Antonio Campos's SIMON KILLER may appear on the surface to be yet another portrait of a socially-awkward loner on the verge of full-blown psychosis - and, if viewed strictly on that level, it's probably the best film of its kind since Lodge Kerrigan's KEANE. But as with his magnificent debut feature AFTERSCHOOL, Campos is after more than a downward-spiral character study; when you consider that his protagonist (played by Brady Corbet) is a heartbroken young American knocking about Paris, working through his girlfriend issues and fucking up the lives of random people in the process, the metaphorical implications become more and more fascinating. True, Campos may not be the first director to make this observation either, but he gets it across with such breathtaking formal precision that it all seems dazzlingly original. It's the most invigorating film about a profoundly damaged individual you're likely to see this year!
SIMON KILLER is the third feature from Borderline Films, the production company formed by Campos, Sean Durkin (writer-director of MARTHA MARCY MAY MARLENE) and Josh Mond. These talented young filmmakers (all in their early thirties) obviously have a taste for dark, unsettling material, and, if their recent first-look deal with Fox Searchlight is any indication, it's not exactly scaring off would-be financiers. But it's worth noting that SIMON KILLER, made prior to Broderline's studio engagement, is being distributed by the slightly more adventurous IFC Films. After spending a couple of hours with Corbet's erratic college grad as he insinuates himself into the life of a Parisian prostitute (Mati Diop), you wonder if Campos will be able to push this far with the backing of a major studio.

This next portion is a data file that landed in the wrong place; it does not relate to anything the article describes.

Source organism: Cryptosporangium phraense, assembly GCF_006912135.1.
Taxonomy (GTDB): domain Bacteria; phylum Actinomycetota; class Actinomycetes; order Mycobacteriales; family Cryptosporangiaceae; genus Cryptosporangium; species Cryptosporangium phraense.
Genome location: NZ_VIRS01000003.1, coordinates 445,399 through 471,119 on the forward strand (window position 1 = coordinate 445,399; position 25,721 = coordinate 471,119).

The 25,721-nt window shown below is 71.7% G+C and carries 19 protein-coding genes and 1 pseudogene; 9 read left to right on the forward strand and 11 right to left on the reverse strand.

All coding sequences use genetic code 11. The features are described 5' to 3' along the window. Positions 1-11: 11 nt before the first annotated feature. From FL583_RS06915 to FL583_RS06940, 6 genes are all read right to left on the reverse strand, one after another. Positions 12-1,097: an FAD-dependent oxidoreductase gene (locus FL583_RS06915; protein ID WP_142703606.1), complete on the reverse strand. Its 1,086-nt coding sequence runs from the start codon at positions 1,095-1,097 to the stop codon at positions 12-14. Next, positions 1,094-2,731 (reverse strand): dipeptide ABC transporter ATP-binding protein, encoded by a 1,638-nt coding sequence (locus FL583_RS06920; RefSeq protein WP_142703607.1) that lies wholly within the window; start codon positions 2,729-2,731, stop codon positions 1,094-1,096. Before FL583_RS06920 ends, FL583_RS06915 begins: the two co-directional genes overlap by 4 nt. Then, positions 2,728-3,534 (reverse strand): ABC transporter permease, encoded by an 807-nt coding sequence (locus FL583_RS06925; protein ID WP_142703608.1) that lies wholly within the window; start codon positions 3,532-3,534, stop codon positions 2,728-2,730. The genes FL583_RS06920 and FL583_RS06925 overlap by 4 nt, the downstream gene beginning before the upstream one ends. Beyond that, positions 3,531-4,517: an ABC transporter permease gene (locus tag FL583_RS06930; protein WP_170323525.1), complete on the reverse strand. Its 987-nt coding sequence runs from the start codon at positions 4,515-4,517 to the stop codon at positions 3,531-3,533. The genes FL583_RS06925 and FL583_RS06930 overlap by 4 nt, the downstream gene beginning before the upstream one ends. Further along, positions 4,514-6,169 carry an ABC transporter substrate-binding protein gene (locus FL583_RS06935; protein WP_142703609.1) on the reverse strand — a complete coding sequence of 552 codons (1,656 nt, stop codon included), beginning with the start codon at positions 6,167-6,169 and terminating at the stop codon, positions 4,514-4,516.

I chatted with Campos about his filmmaking process during last November's AFI Fest, and found him to be incredibly confident and articulate about his artistic choices. Though SIMON KILLER was made without a locked screenplay, Campos gives off the impression that the production was an invigorating challenge; he stresses the importance of problem solving, and seems grateful he was working with two actors who've made films of their own. This is also Campos's second film to be shot in a widescreen ratio (AFTERSCHOOL was anamorphic), so we talked a bit about the cinematic nature of that format, and how, depressingly, it might not be worth the trouble anymore. I hope he reconsiders (there aren't many filmmakers out there who know how to fill a widescreen frame), but, thus far, his artistic instincts have been damn near unerring.